• Precious Chong

    Outlining Her Future

    Portrait of Precious Chong.
    Precious Chong
    Screenwriting

    George Brown classes give screenwriter a method for success

    Writing a screenplay involves the right mix of motivation, creativity, knowledge and skill. For Precious Chong – the award-winning author of The Red Velvet Coat, a feature-length script that won Best Screenplay at the 2015 Female Eye Film Festival – George Brown College provided the inspiration and structure she needed to thrive in her growing screen and scriptwriting career.

    “I’d tried writing screenplays before, but always gave up because I didn’t do all the planning steps – mostly because I didn’t know what they were – and my enthusiasm would peter out,” says the actress, co-creator and co-writer behind the web series Sex and the Single Parent. “Screenplay and TV writing is a lot more technical than you would imagine for a creative process, and that’s really the benefit of the classes. They not only teach you how to do it but give you a step-by-step structure.”

    Precious, the daughter of actor Tommy Chong, grew up around show business. After working as a dancer and then as an actress in Los Angeles, she decided to branch out into writing for television and movies. She moved to Toronto and began taking our Continuing Education screenwriting classes in 2009. Courses like Writing TV Scripts That Sell, Creating an Original TV Series and Screenwriting I - Write Your Own Screenplay gave her a sense of accomplishment, community and discipline.

    “Classes are broken down really well and you have a nice balance of theory and practice. You get to choose the genres you write about, and spend a lot of time on planning the script before you start writing dialogue; the classes help you make sure all the elements are there, which I have really taken into my work. George Brown is a very valuable place to hone your skills.”

    “The classes definitely help with motivation because when I said I was going to bring in my stuff to read, I had to have it written,” she remembers. “Then you read it out loud and realize it isn’t terrible and people actually like it, so you get inspired to write more. Sometimes what’s difficult about writing is that you’re doing it in a vacuum and you’re not hearing other people’s feedback. That’s really helpful to keep you going.”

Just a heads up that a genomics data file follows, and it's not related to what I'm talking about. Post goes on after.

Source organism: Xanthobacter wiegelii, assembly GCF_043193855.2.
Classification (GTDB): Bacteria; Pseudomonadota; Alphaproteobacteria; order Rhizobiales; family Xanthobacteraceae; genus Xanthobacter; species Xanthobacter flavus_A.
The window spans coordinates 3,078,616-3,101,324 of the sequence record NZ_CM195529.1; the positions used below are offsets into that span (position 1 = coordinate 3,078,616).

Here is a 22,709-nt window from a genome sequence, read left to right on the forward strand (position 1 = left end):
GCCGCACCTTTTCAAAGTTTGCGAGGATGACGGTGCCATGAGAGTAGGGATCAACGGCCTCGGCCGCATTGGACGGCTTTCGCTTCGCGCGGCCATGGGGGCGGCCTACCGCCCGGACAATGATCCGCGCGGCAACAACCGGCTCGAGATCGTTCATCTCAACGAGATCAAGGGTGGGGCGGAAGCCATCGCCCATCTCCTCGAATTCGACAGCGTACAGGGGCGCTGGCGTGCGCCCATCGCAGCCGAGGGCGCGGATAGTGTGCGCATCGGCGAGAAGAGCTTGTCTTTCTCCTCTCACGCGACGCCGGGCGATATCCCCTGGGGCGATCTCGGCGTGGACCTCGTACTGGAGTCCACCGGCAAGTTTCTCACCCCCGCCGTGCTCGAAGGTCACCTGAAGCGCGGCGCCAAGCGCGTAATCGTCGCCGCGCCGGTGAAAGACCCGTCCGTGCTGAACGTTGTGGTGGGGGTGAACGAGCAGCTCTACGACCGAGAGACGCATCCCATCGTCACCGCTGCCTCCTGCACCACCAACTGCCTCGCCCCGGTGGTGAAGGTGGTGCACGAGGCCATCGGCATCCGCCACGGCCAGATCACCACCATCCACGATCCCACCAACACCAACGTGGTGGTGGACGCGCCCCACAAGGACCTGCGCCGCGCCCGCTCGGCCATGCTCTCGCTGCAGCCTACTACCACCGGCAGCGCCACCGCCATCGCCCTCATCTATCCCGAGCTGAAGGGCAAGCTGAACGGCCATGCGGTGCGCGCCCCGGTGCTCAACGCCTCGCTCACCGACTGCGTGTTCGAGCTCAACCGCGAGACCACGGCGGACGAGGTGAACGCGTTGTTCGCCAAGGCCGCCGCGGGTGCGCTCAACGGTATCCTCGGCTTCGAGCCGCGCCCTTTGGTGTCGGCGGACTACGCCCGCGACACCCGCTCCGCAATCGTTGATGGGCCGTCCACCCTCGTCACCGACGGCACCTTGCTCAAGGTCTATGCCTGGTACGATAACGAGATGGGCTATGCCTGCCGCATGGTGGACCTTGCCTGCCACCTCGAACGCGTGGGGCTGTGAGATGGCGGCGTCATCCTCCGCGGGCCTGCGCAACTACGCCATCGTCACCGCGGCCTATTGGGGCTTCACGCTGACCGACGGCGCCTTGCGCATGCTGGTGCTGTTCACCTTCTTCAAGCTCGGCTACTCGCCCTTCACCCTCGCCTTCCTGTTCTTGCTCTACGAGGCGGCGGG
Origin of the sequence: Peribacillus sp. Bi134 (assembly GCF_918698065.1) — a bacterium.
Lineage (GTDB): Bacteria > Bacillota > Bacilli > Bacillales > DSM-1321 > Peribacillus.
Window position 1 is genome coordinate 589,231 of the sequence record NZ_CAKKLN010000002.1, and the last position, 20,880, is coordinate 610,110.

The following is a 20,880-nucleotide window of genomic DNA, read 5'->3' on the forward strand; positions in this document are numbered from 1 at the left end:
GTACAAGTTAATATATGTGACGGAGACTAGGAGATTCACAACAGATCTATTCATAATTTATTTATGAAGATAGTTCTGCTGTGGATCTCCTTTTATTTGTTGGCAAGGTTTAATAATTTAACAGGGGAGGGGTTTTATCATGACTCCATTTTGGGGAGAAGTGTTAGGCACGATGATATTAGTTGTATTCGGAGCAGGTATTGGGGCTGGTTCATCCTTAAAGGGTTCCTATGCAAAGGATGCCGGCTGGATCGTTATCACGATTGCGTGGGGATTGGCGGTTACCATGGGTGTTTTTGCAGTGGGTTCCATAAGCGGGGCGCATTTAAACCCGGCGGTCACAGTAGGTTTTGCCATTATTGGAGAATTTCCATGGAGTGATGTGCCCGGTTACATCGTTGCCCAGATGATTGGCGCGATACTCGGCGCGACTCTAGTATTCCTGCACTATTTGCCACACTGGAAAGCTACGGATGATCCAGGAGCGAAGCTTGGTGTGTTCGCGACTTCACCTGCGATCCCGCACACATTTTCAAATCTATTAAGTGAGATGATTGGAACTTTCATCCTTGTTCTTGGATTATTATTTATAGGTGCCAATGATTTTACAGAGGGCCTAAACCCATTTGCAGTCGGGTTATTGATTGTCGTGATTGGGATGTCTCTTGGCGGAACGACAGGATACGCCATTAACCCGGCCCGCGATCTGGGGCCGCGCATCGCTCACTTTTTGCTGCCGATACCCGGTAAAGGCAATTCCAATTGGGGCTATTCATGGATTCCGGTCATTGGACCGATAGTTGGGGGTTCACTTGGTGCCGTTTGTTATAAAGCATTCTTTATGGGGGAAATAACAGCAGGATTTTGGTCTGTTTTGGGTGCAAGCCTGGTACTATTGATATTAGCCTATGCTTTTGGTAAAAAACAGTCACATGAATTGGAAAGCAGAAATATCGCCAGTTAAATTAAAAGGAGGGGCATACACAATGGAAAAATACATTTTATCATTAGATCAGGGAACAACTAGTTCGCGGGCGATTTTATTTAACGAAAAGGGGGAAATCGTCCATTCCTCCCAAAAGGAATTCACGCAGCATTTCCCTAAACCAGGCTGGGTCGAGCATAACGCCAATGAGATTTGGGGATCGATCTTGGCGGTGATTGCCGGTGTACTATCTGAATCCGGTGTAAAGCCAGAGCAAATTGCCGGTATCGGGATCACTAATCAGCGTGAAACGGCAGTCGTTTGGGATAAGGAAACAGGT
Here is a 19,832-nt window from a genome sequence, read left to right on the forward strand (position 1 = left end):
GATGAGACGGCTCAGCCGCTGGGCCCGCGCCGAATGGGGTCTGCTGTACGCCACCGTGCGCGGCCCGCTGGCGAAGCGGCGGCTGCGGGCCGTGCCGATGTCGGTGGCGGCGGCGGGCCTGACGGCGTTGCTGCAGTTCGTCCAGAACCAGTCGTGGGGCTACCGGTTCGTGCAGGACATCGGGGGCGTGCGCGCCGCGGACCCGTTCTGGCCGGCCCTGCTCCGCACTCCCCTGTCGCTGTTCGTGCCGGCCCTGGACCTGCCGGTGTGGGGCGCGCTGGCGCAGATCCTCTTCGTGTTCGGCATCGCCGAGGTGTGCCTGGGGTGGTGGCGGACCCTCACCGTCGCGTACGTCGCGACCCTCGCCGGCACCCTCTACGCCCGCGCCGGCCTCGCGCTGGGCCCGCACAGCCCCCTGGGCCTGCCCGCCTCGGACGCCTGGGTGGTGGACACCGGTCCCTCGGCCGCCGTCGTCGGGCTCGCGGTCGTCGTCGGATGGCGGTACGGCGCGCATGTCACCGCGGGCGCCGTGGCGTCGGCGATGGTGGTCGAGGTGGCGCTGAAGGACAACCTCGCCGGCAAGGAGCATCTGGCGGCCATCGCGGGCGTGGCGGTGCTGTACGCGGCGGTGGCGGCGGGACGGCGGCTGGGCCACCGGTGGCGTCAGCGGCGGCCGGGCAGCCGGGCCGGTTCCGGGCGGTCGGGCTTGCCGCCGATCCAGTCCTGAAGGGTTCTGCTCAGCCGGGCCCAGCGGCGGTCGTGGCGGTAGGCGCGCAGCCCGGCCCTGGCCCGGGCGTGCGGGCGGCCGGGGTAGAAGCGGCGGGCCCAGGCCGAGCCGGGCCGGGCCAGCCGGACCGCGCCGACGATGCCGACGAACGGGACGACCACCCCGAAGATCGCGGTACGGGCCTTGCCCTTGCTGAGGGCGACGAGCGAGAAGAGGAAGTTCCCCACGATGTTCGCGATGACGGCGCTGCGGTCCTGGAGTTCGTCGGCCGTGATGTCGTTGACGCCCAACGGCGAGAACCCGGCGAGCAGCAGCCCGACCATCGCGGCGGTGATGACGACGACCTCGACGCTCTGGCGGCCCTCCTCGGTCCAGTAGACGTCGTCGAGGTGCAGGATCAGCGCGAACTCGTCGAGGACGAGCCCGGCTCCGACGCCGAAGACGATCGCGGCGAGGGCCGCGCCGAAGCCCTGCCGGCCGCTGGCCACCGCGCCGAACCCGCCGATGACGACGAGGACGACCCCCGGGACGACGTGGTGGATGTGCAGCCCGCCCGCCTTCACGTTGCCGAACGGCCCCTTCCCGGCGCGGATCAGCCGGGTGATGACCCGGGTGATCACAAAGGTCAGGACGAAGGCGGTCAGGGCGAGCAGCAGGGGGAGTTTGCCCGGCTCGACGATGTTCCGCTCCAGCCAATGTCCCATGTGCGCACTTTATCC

Precious’ classroom experience was also enhanced by George Brown’s inspiring and knowledgeable teachers, diverse mix of students and supportive atmosphere. Our convenient location, flexible schedules and affordable, practical courses allowed this working mother to sharpen her writing skills and find real-world success.

    “I’ve taken courses more than once because I get something out of them each time. Classes are broken down really well and you have a nice balance of theory and practice,” she says. “You get to choose the genres you write about, and spend a lot of time on planning the script before you start writing dialogue; the classes help you make sure all the elements are there, which I have really taken into my work. George Brown is a very valuable place to hone your skills.”

    Precious has kept a physical reminder from her classes to help her as she works. She still uses a photocopy from one of her courses that outlines all the acts of a screenplay and what each one has to fulfill.

    “I actually put it in plastic so it doesn’t get destroyed,” she laughs. “It taught me that if you keep going and keep writing, you can finish a functioning screenplay.”

    Since completing her classes, Precious has recommended the college to friends who want to write a TV pilot or screenplay but need organization and discipline in order to complete an idea. She knows that the process works – The Red Velvet Coat was developed and written in one of her George Brown courses.

    “These classes are good for the creative person who needs structure and technique because professional people won’t really want to read your script if it isn’t in the right format and if there are typos. That may sound minor, but it makes or breaks you,” she notes.

    Precious’ creative career continues to grow, as she hopes to add directing to her writing accomplishments. She credits her time at George Brown as a step in the right direction. “I was that woman who was hitting an age where she was trying to figure out her next stage, and the college helped me figure out how to move forward to that.”